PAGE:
I am wondering if you dropped your calories and changed what you eat rather suddenly???? If so, this could explain why you are hungry. It is best to make gradual changes. I know when I had to drop my calories from a mere 1650-1850 daily, to 1400 cal's (no range) I was totally starving, feeling nauseated, and waking in the middle of the night because of severe hunger pains. I had to go back up, and gradually work down.
Make sure that you aren't UNDER-eating. A lot of people make the mistake that if their range is 1200-1500, they tend to eat just 1200 calories, but are pretty active. This is for a sedentary woman of average weight. Those who are overweight and/or very active actually need more.
As mentioned earlier, ensure that you are eating plenty of lean protein - aim for 20 grams minimum each meal and some for snacks. Also, if you have cut fat right back, ensure that you are getting within the range set because not only does it help you fell full, it also has a power of a lot of good nutrients that your body needs. Just make sure that the bulk of it is in the healthy form - i.e. nuts, avocado, seeds, etc.
Good luck, Kris
Fitness Minutes: (68,328)
2,770 9/8/13 3:47 P
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If you are hungry, think about how you can add more protein and fiber to your diet. If you are spending all of your calories on sweets or empty, processed foods, then you will be hungry at any calorie-intake level. Foods that are high in carbs tend not to be very fulfilling for the amount of calories that you need to spend to eat them. It's a trade-off.
Drinking more fluids helps too.
Good luck! Don't give up yet!
Fitness Minutes: (209,125)
20,649 9/8/13 2:34 P
What you're experiencing is perfectly normal. It's nothing more than a temporary water weight gain. Ever notice your weight goes up during TOM ? Most women tend to "gain" weight during their menstrual cycle. Is that a fat gain ? Nope. it's nothing more than a temporary water weight gain that will pass in a few days. I can easily gain or lose 3-4 pounds in a day because of a shift in my water weight. So, don't beat yourself up.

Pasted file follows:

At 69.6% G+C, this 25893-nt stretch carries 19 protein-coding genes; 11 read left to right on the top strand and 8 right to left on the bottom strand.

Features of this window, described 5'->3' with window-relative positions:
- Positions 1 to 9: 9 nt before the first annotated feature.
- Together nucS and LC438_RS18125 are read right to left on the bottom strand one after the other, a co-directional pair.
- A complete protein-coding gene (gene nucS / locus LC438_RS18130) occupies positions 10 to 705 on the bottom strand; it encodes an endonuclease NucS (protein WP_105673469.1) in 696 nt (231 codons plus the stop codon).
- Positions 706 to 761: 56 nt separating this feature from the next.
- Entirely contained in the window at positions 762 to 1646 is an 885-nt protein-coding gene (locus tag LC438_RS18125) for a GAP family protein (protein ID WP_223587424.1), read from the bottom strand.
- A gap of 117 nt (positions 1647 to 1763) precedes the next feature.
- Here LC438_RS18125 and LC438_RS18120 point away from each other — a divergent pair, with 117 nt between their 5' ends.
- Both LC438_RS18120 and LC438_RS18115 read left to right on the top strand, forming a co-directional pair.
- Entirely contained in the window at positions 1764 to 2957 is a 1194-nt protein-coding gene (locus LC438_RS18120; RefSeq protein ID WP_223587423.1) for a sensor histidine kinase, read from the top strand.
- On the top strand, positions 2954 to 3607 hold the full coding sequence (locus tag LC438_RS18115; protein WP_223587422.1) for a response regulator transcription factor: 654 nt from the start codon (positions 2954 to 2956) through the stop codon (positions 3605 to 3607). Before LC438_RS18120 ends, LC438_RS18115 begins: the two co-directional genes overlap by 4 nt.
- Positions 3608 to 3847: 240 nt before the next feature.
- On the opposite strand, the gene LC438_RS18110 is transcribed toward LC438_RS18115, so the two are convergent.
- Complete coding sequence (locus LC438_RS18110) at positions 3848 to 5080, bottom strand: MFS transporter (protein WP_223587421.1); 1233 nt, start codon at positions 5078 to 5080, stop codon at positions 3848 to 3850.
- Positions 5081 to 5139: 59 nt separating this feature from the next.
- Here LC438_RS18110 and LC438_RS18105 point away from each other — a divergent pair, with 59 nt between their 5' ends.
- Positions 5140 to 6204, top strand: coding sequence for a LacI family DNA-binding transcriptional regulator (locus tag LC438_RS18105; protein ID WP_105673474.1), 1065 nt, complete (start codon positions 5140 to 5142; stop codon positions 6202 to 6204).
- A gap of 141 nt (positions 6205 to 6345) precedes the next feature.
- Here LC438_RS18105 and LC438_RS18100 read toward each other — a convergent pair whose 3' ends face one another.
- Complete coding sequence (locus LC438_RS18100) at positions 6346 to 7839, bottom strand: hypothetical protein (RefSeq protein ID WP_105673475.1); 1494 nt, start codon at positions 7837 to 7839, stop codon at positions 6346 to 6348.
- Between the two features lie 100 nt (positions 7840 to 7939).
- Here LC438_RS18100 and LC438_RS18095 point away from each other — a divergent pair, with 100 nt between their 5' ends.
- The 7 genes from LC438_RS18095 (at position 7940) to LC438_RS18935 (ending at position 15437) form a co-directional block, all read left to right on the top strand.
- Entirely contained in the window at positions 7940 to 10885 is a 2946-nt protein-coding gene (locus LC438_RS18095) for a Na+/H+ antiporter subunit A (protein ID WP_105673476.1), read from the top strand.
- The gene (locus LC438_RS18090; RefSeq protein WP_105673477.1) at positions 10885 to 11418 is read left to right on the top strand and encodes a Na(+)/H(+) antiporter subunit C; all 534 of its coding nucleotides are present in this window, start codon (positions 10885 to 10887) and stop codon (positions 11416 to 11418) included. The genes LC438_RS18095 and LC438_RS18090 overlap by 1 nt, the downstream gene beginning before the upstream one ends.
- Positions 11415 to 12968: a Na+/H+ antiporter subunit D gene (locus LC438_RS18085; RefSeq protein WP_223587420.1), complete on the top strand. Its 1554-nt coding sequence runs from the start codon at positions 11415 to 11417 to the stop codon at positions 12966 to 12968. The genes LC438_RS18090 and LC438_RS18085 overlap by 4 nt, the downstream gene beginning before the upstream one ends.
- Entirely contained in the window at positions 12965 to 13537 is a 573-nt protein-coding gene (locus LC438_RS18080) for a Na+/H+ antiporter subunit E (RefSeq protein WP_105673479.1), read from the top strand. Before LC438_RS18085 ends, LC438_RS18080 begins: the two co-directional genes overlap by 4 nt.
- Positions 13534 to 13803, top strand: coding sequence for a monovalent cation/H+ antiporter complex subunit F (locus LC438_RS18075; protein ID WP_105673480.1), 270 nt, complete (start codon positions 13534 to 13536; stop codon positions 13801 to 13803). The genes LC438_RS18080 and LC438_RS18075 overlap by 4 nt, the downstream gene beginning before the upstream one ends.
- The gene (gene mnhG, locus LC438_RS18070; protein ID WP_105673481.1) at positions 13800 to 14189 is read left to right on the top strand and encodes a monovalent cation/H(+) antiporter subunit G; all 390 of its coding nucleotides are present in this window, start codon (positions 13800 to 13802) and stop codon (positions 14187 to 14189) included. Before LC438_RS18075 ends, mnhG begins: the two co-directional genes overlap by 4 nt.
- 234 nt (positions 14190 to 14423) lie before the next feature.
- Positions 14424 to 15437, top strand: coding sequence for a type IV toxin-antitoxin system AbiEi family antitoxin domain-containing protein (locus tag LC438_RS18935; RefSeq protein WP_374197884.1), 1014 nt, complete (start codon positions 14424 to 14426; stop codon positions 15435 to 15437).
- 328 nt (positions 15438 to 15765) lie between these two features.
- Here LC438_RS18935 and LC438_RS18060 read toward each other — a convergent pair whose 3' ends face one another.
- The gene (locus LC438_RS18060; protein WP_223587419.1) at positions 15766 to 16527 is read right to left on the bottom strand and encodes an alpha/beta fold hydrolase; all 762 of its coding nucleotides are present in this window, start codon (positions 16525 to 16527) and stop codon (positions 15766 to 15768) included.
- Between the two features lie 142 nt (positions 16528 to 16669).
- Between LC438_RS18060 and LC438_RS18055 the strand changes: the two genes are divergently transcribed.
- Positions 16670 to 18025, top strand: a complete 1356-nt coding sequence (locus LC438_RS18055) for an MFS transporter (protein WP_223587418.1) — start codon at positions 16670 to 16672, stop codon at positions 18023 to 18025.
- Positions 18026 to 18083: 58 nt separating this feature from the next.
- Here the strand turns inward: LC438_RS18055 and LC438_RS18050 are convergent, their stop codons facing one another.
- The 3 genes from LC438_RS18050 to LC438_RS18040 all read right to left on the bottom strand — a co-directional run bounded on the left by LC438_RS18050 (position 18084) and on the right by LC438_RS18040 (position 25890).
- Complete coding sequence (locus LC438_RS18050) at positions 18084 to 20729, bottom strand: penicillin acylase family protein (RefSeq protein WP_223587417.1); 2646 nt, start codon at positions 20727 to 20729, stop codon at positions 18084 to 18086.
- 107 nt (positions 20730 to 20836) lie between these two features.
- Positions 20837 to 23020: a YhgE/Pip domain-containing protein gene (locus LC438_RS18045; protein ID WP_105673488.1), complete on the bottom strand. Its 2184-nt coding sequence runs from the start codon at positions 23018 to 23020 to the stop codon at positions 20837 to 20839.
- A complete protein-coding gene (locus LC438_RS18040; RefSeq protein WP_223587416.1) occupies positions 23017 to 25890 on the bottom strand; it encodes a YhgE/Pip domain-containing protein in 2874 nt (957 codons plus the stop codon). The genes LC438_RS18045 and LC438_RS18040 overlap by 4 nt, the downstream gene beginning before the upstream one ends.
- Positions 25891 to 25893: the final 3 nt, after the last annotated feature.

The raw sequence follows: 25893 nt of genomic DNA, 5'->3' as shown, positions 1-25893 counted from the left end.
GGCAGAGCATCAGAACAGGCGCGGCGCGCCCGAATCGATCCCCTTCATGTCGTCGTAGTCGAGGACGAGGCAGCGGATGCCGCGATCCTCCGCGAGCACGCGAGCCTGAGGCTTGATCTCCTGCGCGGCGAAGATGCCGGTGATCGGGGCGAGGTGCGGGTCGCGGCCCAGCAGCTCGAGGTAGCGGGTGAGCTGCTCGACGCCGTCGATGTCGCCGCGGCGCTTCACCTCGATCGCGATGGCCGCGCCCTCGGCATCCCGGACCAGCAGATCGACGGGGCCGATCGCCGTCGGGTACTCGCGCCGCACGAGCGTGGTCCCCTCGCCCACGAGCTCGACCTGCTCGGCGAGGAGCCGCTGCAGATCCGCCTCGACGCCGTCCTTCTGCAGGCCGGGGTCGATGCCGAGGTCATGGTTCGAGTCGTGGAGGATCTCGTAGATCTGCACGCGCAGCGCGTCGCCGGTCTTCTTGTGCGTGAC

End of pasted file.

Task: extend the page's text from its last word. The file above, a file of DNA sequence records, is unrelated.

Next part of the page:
While a safe weekly weight loss would be 1-2 pounds per week, there will be weeks you don't lose. There will even be weeks you gain ! And that doesn't mean you're doing anything wrong. The weight doesn't magically drop off the minute we decide we need to lose. Weight loss is a slow steady process that takes time. You didn't gain the weight overnight. it's not coming off overnight.
Also, the reason you're hungry is probably because you've cut your caloric intake too drastically. This is a mistake that many people make. They believe if they eat less, they'll lose more. That is a misconception. While it's true that most Americans eat too much and need to eat less, the problem is that they are eating too much of the wrong food and not enough of right food.QUALITY of the food you eat has a huge impact not only on your health, but your waistline too.
In short, don't starve yourself. If you want to lose weight, you have to learn to eat right and that takes time.
There really is a lot to learn and you're not going to learn it all in one week, one month or even a year. That's why you need to cut yourself some slack. I would start by reading some of the great Spark articles on nutrition. Educate yourself. The more you learn, the more you'll understand about what it takes to lose the weight and keep it off.
No one ever became a healthy eater overnight. it's impossible. That's why SP encourages its members to start with simple changes first. Don't try to do everything at once or you will end up frustrated. One thing you might consider doing is reading/buying one of the Spark books. If you don't want to read one of the books, like I said, start reading some of the articles posted on the website.
I've always heard in order to gain one pound you have to eat 3500 calories. That would mean you ate 10,500 calories in one day. I doubt that. It's probably water weight from excess sodium.
Fitness Minutes: (439)
1 9/8/13 12:48 P
I've never dieted before and am not used to counting calories or being hungry all the time. I was doing so well (other than always being hungry and thinking about food constantly); I lost 3 pounds in one week. Then I decided to take yesterday off, and I gained all of it back in just one day! I'm really discouraged...